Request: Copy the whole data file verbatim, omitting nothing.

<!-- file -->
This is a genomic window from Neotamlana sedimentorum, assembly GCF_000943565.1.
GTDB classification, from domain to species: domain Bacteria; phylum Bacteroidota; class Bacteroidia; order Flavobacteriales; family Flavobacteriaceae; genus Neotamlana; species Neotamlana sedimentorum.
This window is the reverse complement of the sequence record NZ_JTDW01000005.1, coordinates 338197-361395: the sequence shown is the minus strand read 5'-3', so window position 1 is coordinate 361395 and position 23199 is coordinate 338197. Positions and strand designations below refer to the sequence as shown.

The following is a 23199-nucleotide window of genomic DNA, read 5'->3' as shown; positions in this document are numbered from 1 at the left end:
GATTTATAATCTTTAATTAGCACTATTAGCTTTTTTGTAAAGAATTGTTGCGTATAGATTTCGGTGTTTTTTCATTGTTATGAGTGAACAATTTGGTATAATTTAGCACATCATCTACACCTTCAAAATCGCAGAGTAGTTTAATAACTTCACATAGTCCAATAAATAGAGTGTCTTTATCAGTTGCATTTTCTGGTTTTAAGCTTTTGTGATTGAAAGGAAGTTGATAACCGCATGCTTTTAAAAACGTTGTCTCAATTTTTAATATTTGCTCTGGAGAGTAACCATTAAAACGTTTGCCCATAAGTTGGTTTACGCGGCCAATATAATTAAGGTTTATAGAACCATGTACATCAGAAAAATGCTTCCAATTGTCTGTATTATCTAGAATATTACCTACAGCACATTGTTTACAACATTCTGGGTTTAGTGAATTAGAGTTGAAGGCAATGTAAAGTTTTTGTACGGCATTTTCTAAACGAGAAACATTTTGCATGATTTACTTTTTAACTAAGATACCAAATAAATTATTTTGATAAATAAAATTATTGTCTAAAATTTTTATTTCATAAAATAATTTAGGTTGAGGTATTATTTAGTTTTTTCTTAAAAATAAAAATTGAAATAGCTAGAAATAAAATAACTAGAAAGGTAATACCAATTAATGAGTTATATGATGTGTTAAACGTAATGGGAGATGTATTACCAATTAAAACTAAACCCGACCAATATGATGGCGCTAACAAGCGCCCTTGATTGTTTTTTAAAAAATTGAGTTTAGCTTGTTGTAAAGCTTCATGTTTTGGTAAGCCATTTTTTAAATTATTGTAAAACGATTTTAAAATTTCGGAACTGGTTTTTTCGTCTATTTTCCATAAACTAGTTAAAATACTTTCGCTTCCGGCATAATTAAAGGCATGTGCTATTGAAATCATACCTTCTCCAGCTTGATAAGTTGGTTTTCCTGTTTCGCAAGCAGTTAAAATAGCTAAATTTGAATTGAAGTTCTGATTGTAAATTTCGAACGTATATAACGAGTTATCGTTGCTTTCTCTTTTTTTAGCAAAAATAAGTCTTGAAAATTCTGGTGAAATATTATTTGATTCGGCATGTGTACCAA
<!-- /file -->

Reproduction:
This is a genomic window from Neotamlana sedimentorum, assembly GCF_000943565.1.
GTDB classification, from domain to species: domain Bacteria; phylum Bacteroidota; class Bacteroidia; order Flavobacteriales; family Flavobacteriaceae; genus Neotamlana; species Neotamlana sedimentorum.
This window is the reverse complement of the sequence record NZ_JTDW01000005.1, coordinates 338197-361395: the sequence shown is the minus strand read 5'-3', so window position 1 is coordinate 361395 and position 23199 is coordinate 338197. Positions and strand designations below refer to the sequence as shown.

The following is a 23199-nucleotide window of genomic DNA, read 5'->3' as shown; positions in this document are numbered from 1 at the left end:
GATTTATAATCTTTAATTAGCACTATTAGCTTTTTTGTAAAGAATTGTTGCGTATAGATTTCGGTGTTTTTTCATTGTTATGAGTGAACAATTTGGTATAATTTAGCACATCATCTACACCTTCAAAATCGCAGAGTAGTTTAATAACTTCACATAGTCCAATAAATAGAGTGTCTTTATCAGTTGCATTTTCTGGTTTTAAGCTTTTGTGATTGAAAGGAAGTTGATAACCGCATGCTTTTAAAAACGTTGTCTCAATTTTTAATATTTGCTCTGGAGAGTAACCATTAAAACGTTTGCCCATAAGTTGGTTTACGCGGCCAATATAATTAAGGTTTATAGAACCATGTACATCAGAAAAATGCTTCCAATTGTCTGTATTATCTAGAATATTACCTACAGCACATTGTTTACAACATTCTGGGTTTAGTGAATTAGAGTTGAAGGCAATGTAAAGTTTTTGTACGGCATTTTCTAAACGAGAAACATTTTGCATGATTTACTTTTTAACTAAGATACCAAATAAATTATTTTGATAAATAAAATTATTGTCTAAAATTTTTATTTCATAAAATAATTTAGGTTGAGGTATTATTTAGTTTTTTCTTAAAAATAAAAATTGAAATAGCTAGAAATAAAATAACTAGAAAGGTAATACCAATTAATGAGTTATATGATGTGTTAAACGTAATGGGAGATGTATTACCAATTAAAACTAAACCCGACCAATATGATGGCGCTAACAAGCGCCCTTGATTGTTTTTTAAAAAATTGAGTTTAGCTTGTTGTAAAGCTTCATGTTTTGGTAAGCCATTTTTTAAATTATTGTAAAACGATTTTAAAATTTCGGAACTGGTTTTTTCGTCTATTTTCCATAAACTAGTTAAAATACTTTCGCTTCCGGCATAATTAAAGGCATGTGCTATTGAAATCATACCTTCTCCAGCTTGATAAGTTGGTTTTCCTGTTTCGCAAGCAGTTAAAATAGCTAAATTTGAATTGAAGTTCTGATTGTAAATTTCGAACGTATATAACGAGTTATCGTTGCTTTCTCTTTTTTTAGCAAAAATAAGTCTTGAAAATTCTGGTGAAATATTATTTGATTCGGCATGTGTACCAA